whm: contemporary portraits by black women artists

March 19, 2019
241 Picks

For women’s history month, we wanted to shout out a few contemporary Black women artists working in and around portraiture. These artists consistently embrace fiction as a strategy to deconstruct, reconstruct and invent visual narratives. Co-opting the reigns of the collective consciousness, they move as a cohort,  like a tsunami, obliterating one-dimensional conceptions of personhood.

Each of them have their own approach in both form and function: LaToya Ruby Frazier creates social documents that insert marginalized stories into humanistic conversations. Mickalene Thomas imagines bejeweled and bedazzled women languorously lounging in their own Edens. Carrie Mae Weems embodies an iconic everyday woman returning the gaze. Deana Lawson constructs scenes that amplify individual stories cast with around-the-way actors. Jordan Casteel and Jennifer Packer use paint to create figurative gestures that embrace the layered energies of intimacy and ease. Toyin Ojih Odutola imagines infinite iterations of blackness, both ephemeral and socially constructed. Lynette Yiadom-Boakye projects the interiority of imaginary people. And Renee Cox investigates super-cosmic-womanhood.

These women boldly transform visual culture through the power of self-representation. If you aren’t already familiar with their work, get to know it.

Jennifer Packer, "Jess" (2018)

The expressionist paintings — still lifes, scenes and portraits — made by Jennifer Packer make space for an accessible ambiguity through her multi-sensory readings of friends, family and contemporary life.

Renee Cox, "Chillin' with Liberty" (1998)

A bold pioneer in the field of photography, Renee Cox has countered dominant discourses on racial classification through a deft and witty reclamation and re-invention of black identity. Notably, with her self-styled superhero alias, Raje, and her reinterpretation of Leonardo Da Vinci’s Last Supper, as Yo Mama’s Last Supper.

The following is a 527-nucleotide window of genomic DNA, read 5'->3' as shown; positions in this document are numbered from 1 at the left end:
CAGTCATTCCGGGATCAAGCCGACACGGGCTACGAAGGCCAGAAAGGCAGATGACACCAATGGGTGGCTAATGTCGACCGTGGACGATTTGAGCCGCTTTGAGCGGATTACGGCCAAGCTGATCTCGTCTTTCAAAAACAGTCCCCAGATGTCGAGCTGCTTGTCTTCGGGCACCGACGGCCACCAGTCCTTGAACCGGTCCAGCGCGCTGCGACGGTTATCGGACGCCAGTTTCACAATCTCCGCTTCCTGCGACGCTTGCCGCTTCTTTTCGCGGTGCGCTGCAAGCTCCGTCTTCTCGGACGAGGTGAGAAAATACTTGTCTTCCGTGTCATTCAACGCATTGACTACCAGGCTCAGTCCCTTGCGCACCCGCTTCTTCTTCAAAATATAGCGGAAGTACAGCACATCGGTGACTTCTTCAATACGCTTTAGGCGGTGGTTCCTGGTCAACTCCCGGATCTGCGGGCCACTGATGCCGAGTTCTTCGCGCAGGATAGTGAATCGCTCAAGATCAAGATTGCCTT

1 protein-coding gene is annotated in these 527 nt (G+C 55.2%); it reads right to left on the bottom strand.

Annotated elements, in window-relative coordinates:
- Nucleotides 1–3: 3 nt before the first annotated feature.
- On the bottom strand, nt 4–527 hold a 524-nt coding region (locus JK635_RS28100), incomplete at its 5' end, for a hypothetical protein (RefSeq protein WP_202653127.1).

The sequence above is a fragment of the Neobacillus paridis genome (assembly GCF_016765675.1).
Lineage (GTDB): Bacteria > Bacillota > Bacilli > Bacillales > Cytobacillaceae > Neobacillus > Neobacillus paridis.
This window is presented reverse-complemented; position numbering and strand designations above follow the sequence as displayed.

Toyin Ojih Odutola, "Pregnant" (2017)

The multimedia drawings of Nigerian-born, Alabama-raised Toyin Ojih Odutola investigate “Black” as a multifaceted concept, experience and physical attribute, through layers of meaning expressed in numerous combinations of materials, social constructs, geography, and epic storytelling.

Lynette Yiadom-Boakye, "Amber and Jasmine" (2018)

London-based painter Lynette Yiadom-Boakye’s treatment of fictionalized characters in her portraits are first and foremost grounded in the language of painting, to which she then applies her agency as a storyteller, using race, gender, interiority, obfuscation, and the dynamics of the gaze as units of story in open-ended narratives.

Carrie Mae Weems, "I Looked and Looked and Failed to See What so Terrified You" (2003)

An inspiration to a generation, Carrie Mae Weems has penetrated the borders of fine art and popular culture through her innovative use of photography — often paired with text — as a tool to disengage and destabilize malevolent and false representations of Blackness, while simultaneously forging a path toward truth telling via uncompromising creativity.

Mickalene Thomas, "Shinique: Now I Know" (2015)

Presented with rhinestones, acrylic and enamel, in photographs and collages, the ubiquitous ladies of Mickalene Thomas’ oeuvre are unmistakable due to her consistent rendering of subjects that are sensually empowered through pose, atmosphere, materials, and an exuberant flare for formal aesthetics.

Deana Lawson, "Sons of Cush" (2016)

Descending from a family with ties to the field of photography, and working with either a 4×5 or a Pentax 6/7 across the Black diaspora (in the U.S.n but also Haiti, Jamaica, Ghana, and the Democratic Republic of Congo to name a few), Deana Lawson stages detailed portraits of black men and women through the lens of empathy.

LaToya Ruby Frazier, "Momme" (2018)

LaToya Ruby Frazier is widely recognized for her use of social documentary photography to insert a political and personal narrative into the story of American small towns in decline, and most recently with Spike Lee to assert counter-narratives on Black stardom and the Ku Klux Klan.

Jordan Casteel, "Benyam" (2018)

Harlem-based painter Jordan Casteel burst onto the scene with her portraits of African Americans in domestic and community environments, translating the familiarity of close relationships to illuminate personal narratives that convey a deep embrace of the present moment.